Reel Pride: The Wizard Of Oz (1939)
The concept of gay icons has always fascinated me. What makes a celebrity a gay icon? Do they have to identify as queer? Outwardly support LGBTQ causes? Or is just living fabulously enough? While nowadays it seems like any celebrity a gay person likes can be called a “gay icon,” there are a few canonical gay icons like Cher, Lady Gaga, and of course, Judy Garland. The old Hollywood movie star and singer is the quintessential gay icon for several reasons, including her tragic life, her theatrical persona, and her performance in the 1939 classic The Wizard of Oz. The Victor Fleming musical is celebrated by a queer audience and became a gay cult classic in the 1970’s and 1980’s (the term “friend of Dorothy” becoming code for gay man). Rewatching The Wizard of Oz on it 80th anniversary and in companion with the 2019 biopic Judy starring Renee Zellweger in the titular role, the film’s place in queer history is something to be explored and appreciated.
Let’s start with Judy Garland. Admittedly, I’m not a Judy Garland gay. That isn’t to take away from her legacy with gay men or anything like that. Undeniably, she was a magnificent talent, and an impressive woman who handled everything that life threw at her with vulnerability and determination. For all her perfection on stage and screen, she wasn’t afraid to be human and for that she should be admired. Time magazine, when writing about Garland’s performances in London shortly before her death, wrote that gay men identified with Garland because they saw themselves in her. Specifically, how she was persecuted by the media, manipulated by Hollywood, and withstood many tragedies and failures. Judy Garland is always a survivor, which gay men idolized. The element of survivorship is interesting to me, as most gay icons have a persevering persona. The queer community, especially in the 20th century, was at risk from many angles and always had to band together to stay alive.
However, reducing Judy Garland to her tragic life is a disservice to her as a star. She had a very specific performance style, with her expressive face and demonstrative gestures. She commanded the screen and owned the stages where she performed. Her whole aesthetic has inspired drag acts for decades, and she is, without a doubt, a camp icon. Perhaps because she was dolled up so heavily by MGM in her early career, Garland’s persona as “girl next door” becamealmost over-the-top and garish. And I don’t mean that as a slight; it’s a credit to her talent that she was able to rise above the forced attempt at performative girlishness, balancing between innocence and sex appeal. This resonated with closeted queer people trying to play into heteronormativity and conformity.
The Wizard of Oz is now part of the queer canon, and not just because “friend of Dorothy” became code for homosexual as I mentioned above. That comes from interpreting the three central male characters Scarecrow (Ray Bolger), Tin Man (Jack Haley), and the Cowardly Lion (Bert Lahr) as gay men revolving around a campy heroine (Judy Garland’s Dorothy). Dorothy running away from home and creating her own family mirrors the “found family” in queer communities. Also, her journey from the black-and-white Midwest to the colorful and vibrant Oz is like young queer kids leaving home and traveling to the big city. And with the rainbow flag being an iconic symbol of queer pride, “Somewhere Over the Rainbow” plays like an anthem for queer longing and hope. Dorothy and her friends conquering the Wicked Witch of the West, despite all rejecting traditionally heroic (masculine and heteronormative) qualities is inspiring for outcasts who don’t fit in.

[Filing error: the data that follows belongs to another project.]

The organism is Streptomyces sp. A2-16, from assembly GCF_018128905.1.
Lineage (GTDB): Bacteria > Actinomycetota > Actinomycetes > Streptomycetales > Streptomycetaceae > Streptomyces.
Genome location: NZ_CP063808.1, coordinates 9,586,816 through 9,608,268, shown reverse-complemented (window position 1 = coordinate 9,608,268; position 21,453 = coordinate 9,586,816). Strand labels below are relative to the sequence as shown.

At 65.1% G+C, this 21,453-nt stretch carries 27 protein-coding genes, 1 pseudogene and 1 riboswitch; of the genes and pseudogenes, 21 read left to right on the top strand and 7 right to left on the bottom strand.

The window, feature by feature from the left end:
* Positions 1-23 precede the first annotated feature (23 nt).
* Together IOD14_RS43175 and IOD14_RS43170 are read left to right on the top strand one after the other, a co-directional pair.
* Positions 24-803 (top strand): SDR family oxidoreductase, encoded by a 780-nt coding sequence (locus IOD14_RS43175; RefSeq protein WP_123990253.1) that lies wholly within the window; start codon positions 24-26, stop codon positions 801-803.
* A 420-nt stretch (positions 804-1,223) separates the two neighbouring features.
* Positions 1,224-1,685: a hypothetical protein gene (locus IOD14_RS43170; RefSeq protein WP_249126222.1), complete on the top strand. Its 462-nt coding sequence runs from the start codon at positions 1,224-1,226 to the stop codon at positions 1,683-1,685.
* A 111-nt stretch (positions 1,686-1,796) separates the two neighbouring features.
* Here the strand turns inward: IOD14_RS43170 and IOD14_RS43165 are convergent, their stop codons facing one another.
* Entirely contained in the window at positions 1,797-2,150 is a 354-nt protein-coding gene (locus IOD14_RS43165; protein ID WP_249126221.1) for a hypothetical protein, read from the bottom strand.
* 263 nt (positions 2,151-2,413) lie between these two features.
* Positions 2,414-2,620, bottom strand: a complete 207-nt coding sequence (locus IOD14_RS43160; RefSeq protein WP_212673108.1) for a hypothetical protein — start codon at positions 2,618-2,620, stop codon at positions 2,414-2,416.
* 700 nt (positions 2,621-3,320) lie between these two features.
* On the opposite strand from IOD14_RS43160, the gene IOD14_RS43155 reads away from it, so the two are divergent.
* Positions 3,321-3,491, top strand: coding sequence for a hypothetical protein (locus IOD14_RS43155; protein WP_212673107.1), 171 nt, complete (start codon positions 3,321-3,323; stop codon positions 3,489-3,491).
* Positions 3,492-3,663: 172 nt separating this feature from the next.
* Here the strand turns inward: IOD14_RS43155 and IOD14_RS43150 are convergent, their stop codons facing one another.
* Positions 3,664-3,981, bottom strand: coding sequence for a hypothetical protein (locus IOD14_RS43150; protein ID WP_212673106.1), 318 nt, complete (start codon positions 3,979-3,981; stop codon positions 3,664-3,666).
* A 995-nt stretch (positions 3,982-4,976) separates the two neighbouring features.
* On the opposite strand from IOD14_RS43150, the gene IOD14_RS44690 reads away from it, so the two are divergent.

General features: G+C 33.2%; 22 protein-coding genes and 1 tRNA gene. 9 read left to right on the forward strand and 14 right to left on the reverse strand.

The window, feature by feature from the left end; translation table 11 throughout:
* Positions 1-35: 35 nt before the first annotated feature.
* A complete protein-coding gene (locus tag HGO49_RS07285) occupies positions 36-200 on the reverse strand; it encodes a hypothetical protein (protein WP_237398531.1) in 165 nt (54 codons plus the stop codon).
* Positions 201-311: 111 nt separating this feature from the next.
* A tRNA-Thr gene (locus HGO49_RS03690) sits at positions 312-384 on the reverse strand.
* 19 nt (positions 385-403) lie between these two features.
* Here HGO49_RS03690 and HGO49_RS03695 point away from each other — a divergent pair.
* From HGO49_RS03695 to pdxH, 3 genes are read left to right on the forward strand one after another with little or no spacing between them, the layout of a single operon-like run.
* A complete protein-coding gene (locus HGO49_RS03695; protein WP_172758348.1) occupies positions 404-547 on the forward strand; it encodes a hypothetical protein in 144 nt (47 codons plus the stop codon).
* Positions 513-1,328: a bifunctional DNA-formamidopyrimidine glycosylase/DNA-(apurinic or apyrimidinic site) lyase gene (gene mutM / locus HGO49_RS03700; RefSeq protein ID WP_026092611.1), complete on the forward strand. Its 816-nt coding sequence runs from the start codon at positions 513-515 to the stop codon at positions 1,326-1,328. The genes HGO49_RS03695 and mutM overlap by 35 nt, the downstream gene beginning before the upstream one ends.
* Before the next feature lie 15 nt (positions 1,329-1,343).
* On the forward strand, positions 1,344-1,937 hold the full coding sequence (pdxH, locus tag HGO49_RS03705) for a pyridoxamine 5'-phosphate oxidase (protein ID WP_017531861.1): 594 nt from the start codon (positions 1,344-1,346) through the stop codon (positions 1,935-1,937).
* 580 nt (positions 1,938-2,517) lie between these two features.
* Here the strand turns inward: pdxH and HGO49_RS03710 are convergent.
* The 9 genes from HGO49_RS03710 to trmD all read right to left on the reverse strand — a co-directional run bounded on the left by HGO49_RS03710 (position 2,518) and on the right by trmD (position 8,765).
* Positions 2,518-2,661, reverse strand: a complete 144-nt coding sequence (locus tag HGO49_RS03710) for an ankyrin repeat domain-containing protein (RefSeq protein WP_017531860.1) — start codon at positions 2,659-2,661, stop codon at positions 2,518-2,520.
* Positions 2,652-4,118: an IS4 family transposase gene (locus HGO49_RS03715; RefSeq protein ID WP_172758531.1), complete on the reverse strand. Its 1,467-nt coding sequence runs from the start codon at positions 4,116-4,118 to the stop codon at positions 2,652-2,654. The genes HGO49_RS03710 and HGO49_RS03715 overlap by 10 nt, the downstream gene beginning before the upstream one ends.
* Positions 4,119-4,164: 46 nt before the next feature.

That’s not to downplay how this movie can be a lot of fun as a camp classic. The movie can be wild with over-the-top characters, jubilant songs, lavish costumes and production design, and fantastical performances. The Wizard of Oz is so striking and arresting, and just bounces off the screen. The film was recently rereleased on 4K Ultra High Def, and it looks like a whole new movie. The colors just pop, the sound is sharp, and the movie is better than ever. The Wizard of Oz is a masterpiece of old Hollywood filmmaking, and it has a legendary journey to the screen.
Judy Garland is an iconic figure both within the queer community and without. By most accounts, she was proud of her gay fans and welcomed them especially in her later years. This is captured beautifully in Judy, which features a sequence that honors her legacy for queer people. Renee Zellweger’s broken but triumphant rendition of “Somewhere Over the Rainbow” brings new life to the classic song. The Wizard of Oz means a lot of things to a lot of people, much like Garland herself. It’s comforting, it’s ludicrous, it’s fabulous. And it’s often a necessary reminder that when times are tough, there’s no place like home—however one chooses to define what that means.